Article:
Sylvia Drew Ivie and attendee at the commission meeting. (Courtesy photo)

The city’s seven-member Reparations Advisory Commission, which is part of the City of Los Angeles Civil + Human Rights and Equity Department (LA Civil Rights Department), hosted its second in-person event on Saturday, December 2, at Charles R. Drew University of Medicine and Science (CDU).

“Today was a rich revelation of history in Los Angeles for the African American community. It is history that we need to know and that we need to support,” said Syvia Drew Ivie, special assistant to CDU President Dr. David Carlisle, and daughter of Charles R. Drew.

We are grateful that the meeting was held on our campus today. This is a part of our struggle and we want to be part of the solution. We want to be a part of this effort.”

Related Links:

“The Reparations Advisory Commission works tirelessly to amplify the voices of African Americans in Los Angeles, and I am proud of their ongoing efforts to rectify the deep-rooted history of racism our community has endured,” said Councilwoman Heather Hutt. “These events provide a distinctive opportunity for African Americans to be heard, ensuring that our perspectives, and experiences not only be acknowledged but actively addressed.”

Reparations Advisory Commission Chair Michael Lawson, who is also the CEO and president of the L.A. Urban League, explains, “Reparations is one form of making amends for an injustice such as slavery and other immoral acts that were done and supported by a government. The unjust and immoral acts that were inflicted on African Americans in the United States, beginning with slavery clearly justify the legitimacy of reparations to the sons and daughters of these horrendous, unjust, and immoral actions that were inflicted upon African Americans. Reparations must be designed to restore the African American community to the economic position we would have had if not for slavery and discrimination.”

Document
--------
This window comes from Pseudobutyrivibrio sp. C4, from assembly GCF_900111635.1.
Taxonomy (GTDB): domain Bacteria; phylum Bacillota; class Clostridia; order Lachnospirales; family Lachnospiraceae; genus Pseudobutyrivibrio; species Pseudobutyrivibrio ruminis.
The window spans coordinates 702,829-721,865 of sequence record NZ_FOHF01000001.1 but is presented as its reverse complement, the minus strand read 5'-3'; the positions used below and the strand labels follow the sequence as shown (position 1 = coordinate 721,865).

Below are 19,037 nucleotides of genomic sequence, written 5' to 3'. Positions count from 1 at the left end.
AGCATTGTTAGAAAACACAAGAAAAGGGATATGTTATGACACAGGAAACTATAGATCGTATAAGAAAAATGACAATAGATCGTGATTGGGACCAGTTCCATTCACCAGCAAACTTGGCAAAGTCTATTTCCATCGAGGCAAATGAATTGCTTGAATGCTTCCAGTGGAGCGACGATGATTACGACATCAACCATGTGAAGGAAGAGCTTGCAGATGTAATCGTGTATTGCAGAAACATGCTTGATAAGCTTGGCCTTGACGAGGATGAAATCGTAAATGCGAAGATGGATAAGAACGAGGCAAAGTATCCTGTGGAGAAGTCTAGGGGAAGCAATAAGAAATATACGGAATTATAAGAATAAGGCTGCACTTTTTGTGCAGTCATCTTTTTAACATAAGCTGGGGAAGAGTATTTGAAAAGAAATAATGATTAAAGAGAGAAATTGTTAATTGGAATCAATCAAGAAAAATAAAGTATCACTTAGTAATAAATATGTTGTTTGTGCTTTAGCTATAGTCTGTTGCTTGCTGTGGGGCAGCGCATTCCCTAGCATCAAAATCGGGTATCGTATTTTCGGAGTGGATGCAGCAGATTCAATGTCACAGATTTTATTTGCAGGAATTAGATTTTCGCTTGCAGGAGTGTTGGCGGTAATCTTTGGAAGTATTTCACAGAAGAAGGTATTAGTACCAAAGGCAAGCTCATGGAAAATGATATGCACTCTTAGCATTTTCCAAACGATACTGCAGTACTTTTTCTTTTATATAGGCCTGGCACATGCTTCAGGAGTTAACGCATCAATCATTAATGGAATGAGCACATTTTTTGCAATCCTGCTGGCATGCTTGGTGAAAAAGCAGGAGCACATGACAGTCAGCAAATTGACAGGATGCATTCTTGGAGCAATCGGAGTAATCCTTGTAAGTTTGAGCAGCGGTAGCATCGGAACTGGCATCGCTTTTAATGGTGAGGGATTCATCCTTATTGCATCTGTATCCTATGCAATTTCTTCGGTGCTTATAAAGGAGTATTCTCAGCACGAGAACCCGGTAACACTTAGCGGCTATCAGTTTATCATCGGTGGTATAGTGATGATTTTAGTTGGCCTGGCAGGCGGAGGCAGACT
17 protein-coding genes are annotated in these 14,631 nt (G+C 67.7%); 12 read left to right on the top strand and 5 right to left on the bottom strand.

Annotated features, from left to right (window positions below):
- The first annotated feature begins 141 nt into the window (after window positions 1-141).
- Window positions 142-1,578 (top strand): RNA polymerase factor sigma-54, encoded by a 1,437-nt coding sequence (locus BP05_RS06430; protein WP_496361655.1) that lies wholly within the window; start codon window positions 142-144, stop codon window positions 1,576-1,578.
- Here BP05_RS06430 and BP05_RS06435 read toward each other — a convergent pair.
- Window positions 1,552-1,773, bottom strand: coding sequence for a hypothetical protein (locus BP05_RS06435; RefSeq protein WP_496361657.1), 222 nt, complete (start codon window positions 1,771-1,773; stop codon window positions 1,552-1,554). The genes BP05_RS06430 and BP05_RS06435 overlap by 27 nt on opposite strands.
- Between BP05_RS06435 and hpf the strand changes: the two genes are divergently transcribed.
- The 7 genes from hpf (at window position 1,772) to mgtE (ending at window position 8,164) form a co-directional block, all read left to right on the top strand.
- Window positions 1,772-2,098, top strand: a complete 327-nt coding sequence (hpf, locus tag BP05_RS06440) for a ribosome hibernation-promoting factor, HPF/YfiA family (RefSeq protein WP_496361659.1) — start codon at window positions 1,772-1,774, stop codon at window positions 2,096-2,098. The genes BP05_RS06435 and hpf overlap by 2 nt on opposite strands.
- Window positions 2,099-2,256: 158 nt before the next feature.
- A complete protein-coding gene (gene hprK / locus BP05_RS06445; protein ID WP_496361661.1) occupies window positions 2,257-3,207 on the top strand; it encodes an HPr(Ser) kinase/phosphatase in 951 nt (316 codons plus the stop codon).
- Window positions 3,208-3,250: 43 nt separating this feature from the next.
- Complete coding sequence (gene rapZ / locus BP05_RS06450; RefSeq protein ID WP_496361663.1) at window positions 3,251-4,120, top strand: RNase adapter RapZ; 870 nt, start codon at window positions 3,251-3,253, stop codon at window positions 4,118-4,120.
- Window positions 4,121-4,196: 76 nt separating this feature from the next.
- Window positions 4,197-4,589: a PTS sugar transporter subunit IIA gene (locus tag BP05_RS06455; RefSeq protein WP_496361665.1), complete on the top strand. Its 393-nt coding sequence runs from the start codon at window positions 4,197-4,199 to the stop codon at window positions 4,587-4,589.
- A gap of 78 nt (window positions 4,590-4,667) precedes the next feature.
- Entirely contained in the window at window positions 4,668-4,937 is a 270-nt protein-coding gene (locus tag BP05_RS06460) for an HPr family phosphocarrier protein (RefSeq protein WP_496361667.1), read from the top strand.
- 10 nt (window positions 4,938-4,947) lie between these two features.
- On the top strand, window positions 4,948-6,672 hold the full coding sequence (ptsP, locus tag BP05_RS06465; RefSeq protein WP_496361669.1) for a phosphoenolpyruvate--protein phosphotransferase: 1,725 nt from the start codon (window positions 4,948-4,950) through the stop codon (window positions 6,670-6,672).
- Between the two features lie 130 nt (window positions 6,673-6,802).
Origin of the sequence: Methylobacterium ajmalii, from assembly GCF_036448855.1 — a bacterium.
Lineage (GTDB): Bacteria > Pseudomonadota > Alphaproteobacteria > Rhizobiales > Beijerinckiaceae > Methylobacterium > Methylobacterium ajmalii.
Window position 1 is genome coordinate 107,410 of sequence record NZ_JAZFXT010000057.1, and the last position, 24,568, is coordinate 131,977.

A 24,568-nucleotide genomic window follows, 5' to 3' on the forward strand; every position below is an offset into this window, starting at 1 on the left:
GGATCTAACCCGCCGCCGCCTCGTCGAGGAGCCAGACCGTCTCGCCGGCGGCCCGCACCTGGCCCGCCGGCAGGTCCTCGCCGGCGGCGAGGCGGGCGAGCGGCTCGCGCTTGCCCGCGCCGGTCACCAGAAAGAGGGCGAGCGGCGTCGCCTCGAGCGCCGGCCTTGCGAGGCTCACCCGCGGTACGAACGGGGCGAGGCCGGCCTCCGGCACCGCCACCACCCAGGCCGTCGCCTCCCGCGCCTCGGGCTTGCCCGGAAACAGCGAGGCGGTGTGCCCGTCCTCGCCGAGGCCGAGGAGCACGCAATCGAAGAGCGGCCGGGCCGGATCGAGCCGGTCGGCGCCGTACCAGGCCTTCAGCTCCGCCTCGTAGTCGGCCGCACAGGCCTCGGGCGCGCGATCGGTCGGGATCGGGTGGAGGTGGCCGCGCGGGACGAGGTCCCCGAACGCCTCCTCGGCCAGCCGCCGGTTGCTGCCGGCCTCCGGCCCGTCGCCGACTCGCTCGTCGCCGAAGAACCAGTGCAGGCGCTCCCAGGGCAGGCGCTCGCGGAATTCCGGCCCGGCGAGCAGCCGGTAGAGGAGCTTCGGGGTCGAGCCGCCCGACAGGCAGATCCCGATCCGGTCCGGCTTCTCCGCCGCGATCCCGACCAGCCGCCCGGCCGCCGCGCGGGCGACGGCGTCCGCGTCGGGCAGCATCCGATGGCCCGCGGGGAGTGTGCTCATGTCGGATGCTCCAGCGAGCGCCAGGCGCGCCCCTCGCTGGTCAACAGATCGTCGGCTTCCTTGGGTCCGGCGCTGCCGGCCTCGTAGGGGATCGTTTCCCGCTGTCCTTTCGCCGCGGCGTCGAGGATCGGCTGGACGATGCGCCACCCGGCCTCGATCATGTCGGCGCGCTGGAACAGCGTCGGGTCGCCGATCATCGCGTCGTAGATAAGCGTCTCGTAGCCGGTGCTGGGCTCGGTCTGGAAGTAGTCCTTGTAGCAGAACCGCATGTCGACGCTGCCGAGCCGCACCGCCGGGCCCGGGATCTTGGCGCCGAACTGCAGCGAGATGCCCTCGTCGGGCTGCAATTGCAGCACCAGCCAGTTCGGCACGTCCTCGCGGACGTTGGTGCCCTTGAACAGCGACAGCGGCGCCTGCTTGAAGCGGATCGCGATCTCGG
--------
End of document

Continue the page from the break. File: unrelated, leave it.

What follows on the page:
The three-hour meeting included a brief review of the current reparations work and timeline from the LA City Reparations Commissioners. The meeting continued with public feedback and questions from the community and followed with attendees taking the “Black Experience Study” survey before participating in a Q&A session.

“Los Angeles will not ignore its history, and we will not shy away from difficult conversations to bring truth, justice, and equity to our city,” said LA Civil Rights Department Executive Director Capri Maddox. 

“We are so grateful to the hundreds of Angelenos who joined us today to participate in LA’s first reparations program for African Americans and to the city leaders who have the courage to carry this work forward. The Reparations Advisory Commission is serious about building a meaningful reparations program with input from the community and backed by sound research.”

The Reparation Advisory Commission is in the first phase of its four-phased study. The first phase consists of hearing from Black Angelenos’ personal experiences and stories through the “Black Experience Study” survey and personal interviews from Black residents and organizations. Through the survey that is ongoing, academic researcher California State University Northridge (CSUN) College of Social and Behavioral Sciences will discover key themes about the harms affected to Black residents in the City of Los Angeles. The second phase includes recommendations made to the City on how it should address these harms, program qualifications, and costs of a reparations program.

The Reparations Advisory Commission is a blue-ribbon task force composed of leading voices in activism, academia, law, and racial justice, focusing on the jurisdiction of the City of Los Angeles since its 1925 charter. Created by the city in 2021, the Commission is tasked to engage public input and academic and participatory research to develop reparations recommendations Black Angelenos.

The Commission previously held virtual events called “Homecoming” and an in-person event with 350 attendees at the California African-American Museum (CAAM) this April, where Black Angelenos shared stories of systemic racism through public comments. To date, the Commission has collected approximately 450 surveys and is conducting live webinars on certain dates to help more residents complete surveys.

Take the survey at